Paying yourself is not all that different from getting paid by an employer. When you get your paycheck, you distribute your income between bills, food, fun, and savings if there’s anything left over.

The main difference when you own a business? You have to pay your own taxes.

I know it’s tough to part with your hard-earned cash, so the first mindset shift I want you to take is that not all of your hard-earned cash belongs to you.

I know, I know. I don’t like it either. I’m only here to help guide you along.

Formula: How to Pay Yourself

To make this easy, I have a formula you can use to figure out how much to pay yourself. (If you want, you can download the worksheet I have for free here in my resource library.)

Take this example: You’re making $10,000 per month (congrats!).

In Canada, that means your marginal tax rate is %26. (You can reference this list for tax rates in America.) So, I would distribute income like this:

  • %1 profit – $100
  • %23 expenses – $2300
  • %26 tax – $2600
  • %50 payroll – $5000

To keep things organized, each of the lines above should have their own bank accounts. My favorite is (If you open an account before April 30, 2017 with a minimum of $100, you’ll earn $50. Just use my Orange Key {16898465S1}. Yay for free money!)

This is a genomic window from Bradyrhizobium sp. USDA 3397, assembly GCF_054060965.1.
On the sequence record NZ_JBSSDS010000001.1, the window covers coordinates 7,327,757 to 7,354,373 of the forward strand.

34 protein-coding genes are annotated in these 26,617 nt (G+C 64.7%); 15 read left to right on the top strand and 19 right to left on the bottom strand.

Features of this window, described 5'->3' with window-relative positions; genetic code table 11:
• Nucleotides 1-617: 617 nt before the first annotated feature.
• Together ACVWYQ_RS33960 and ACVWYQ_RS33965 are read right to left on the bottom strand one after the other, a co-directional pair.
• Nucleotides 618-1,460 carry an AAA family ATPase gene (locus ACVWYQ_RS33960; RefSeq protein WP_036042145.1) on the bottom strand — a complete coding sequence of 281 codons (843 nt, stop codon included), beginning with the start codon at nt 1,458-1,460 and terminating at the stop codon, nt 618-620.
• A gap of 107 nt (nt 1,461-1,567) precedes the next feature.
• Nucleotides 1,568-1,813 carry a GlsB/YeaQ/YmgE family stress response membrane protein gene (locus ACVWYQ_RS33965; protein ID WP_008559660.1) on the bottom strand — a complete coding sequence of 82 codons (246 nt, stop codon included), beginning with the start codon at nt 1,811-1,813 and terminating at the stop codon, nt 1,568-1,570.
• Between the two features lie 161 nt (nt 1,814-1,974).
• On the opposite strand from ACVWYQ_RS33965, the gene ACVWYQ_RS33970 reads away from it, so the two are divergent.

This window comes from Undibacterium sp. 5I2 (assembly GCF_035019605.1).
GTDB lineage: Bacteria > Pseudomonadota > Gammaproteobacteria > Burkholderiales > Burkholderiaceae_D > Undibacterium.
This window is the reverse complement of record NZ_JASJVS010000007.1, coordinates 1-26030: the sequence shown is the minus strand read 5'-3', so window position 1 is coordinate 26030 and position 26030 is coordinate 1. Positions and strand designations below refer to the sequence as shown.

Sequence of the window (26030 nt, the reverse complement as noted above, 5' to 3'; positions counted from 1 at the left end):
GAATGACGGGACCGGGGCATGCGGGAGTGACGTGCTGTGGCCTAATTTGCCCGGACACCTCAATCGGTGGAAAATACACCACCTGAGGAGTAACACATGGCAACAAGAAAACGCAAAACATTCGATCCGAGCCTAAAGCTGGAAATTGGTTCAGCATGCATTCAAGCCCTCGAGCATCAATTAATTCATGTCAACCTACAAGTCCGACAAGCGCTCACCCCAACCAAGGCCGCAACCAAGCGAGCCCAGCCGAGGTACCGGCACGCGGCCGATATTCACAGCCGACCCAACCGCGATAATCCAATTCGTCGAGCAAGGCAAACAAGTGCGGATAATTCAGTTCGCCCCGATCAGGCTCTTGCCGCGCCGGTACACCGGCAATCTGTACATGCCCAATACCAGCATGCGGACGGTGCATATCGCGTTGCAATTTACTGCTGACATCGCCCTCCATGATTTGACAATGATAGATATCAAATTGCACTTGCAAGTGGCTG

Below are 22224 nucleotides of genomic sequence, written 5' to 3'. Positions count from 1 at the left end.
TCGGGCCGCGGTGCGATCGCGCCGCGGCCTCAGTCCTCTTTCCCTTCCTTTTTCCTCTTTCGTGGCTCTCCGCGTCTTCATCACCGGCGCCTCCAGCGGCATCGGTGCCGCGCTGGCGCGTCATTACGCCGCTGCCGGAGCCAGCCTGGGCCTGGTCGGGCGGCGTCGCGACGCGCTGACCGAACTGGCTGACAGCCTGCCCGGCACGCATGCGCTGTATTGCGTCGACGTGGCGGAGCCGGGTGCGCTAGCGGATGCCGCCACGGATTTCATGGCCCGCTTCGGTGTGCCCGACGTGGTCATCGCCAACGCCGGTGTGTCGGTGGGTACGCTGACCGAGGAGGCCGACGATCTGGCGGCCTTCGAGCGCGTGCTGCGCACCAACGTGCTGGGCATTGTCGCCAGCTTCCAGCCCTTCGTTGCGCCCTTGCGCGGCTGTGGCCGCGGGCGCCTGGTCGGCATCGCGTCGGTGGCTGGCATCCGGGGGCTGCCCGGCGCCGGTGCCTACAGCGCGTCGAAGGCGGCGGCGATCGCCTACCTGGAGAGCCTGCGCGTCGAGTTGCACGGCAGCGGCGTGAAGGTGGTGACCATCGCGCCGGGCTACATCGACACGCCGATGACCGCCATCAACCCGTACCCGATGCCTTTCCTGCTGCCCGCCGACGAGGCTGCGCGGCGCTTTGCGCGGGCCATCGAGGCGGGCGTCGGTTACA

Why did I write 1% towards profit?

Mike Michalowicz, author of the book Profit First, explains this best. He says, and I’m paraphrasing, that we’ve learned to pay ourselves first — before bills — so we can relate that lesson to the profit we earn in our businesses.

He says that most businesses don’t make a profit, but this percentage system ensure one because you’re taking your profit out before paying bills and payroll. By following this system, you always have a profit at the end of the year, which you’ll clearly see when you close your books.

While 50% towards payroll may seem very generous, it’s reasonable if you compare it to an average wage of middle-income earners in the US.

Then you’re looking at between 2,000 – 3,000 take home pay each month. If you have contractors. you’ll be looking at another 1,000 – 2,000 in expenses.

So, like so many things in life, how much you decide to pay yourself is subjective. My biggest piece of advice is to make sure you think about taxes all year long, instead of just at the end of the year. I know so many business owners who spend, spend, spend and wonder why they don’t have a profit or enough saved up for taxes.